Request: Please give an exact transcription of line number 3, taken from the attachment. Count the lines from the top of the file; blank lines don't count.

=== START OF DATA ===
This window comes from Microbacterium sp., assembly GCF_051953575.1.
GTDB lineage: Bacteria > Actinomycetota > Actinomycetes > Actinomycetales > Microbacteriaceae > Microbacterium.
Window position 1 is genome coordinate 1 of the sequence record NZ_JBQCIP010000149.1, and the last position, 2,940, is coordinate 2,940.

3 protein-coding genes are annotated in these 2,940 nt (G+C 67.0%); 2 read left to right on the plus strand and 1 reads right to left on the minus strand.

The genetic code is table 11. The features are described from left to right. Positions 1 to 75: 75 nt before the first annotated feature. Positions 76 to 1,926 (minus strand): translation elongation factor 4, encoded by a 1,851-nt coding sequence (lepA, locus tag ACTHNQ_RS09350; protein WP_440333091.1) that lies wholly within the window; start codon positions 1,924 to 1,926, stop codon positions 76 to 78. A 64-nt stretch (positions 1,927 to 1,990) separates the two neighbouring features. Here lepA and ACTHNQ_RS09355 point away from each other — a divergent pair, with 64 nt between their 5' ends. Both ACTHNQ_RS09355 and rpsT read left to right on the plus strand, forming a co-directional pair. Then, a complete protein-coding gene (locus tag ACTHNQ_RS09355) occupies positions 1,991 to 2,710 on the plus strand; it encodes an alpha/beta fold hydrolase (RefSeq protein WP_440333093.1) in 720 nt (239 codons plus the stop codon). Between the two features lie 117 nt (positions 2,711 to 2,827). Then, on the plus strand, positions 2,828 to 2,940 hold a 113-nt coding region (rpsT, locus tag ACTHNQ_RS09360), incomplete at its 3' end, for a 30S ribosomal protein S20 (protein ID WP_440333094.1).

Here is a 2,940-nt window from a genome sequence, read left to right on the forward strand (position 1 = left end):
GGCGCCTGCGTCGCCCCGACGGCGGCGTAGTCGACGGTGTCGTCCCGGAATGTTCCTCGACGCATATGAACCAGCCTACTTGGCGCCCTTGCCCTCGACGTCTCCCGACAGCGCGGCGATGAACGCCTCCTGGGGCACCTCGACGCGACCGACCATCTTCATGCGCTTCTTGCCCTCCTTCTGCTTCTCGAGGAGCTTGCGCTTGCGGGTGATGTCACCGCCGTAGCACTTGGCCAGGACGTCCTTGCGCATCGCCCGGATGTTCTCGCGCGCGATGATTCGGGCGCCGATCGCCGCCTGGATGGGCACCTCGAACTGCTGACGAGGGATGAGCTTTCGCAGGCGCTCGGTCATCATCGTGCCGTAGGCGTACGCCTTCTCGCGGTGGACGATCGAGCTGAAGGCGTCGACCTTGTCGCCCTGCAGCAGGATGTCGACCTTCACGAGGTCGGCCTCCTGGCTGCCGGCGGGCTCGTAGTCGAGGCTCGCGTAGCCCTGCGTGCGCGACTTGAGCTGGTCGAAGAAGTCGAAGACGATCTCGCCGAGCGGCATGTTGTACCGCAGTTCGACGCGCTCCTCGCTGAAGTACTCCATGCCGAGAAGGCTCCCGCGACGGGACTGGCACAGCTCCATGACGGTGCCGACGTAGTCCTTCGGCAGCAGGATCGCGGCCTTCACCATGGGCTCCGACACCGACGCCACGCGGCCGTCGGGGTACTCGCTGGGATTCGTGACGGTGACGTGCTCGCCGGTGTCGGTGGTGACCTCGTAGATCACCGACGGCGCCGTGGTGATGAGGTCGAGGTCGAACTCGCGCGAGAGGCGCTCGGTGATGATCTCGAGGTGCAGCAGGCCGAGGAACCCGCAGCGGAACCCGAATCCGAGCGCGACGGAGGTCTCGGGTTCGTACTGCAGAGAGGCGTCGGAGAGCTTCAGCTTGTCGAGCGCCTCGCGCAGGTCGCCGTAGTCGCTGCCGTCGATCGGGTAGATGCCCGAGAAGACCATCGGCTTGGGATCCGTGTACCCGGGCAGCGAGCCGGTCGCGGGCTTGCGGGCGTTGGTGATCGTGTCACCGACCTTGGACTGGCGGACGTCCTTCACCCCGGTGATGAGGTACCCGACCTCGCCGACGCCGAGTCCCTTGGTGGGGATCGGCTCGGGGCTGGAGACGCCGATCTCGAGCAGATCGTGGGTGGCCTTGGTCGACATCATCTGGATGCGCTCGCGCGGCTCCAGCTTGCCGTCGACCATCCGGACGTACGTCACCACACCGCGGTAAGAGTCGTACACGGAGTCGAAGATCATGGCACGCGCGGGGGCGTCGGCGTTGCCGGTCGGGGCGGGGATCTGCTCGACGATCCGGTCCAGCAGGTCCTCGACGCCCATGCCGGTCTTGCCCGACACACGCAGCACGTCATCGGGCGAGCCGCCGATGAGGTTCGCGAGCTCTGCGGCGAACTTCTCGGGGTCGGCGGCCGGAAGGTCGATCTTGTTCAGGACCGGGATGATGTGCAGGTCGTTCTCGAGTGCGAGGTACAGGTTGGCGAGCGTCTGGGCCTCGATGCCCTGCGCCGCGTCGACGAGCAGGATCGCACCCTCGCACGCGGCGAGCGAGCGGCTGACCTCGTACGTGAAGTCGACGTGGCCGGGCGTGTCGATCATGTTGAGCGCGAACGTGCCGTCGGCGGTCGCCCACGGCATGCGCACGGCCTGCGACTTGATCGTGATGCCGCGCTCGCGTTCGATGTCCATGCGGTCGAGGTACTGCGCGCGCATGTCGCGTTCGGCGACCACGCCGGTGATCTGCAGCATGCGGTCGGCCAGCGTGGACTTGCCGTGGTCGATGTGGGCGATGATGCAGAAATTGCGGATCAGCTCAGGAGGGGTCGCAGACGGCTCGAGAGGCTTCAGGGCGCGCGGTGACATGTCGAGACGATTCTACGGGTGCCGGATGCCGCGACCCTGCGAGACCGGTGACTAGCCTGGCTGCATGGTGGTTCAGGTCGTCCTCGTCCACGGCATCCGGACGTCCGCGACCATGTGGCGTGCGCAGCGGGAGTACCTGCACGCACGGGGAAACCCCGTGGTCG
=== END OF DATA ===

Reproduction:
Window position 1 is genome coordinate 1 of the sequence record NZ_JBQCIP010000149.1, and the last position, 2,940, is coordinate 2,940.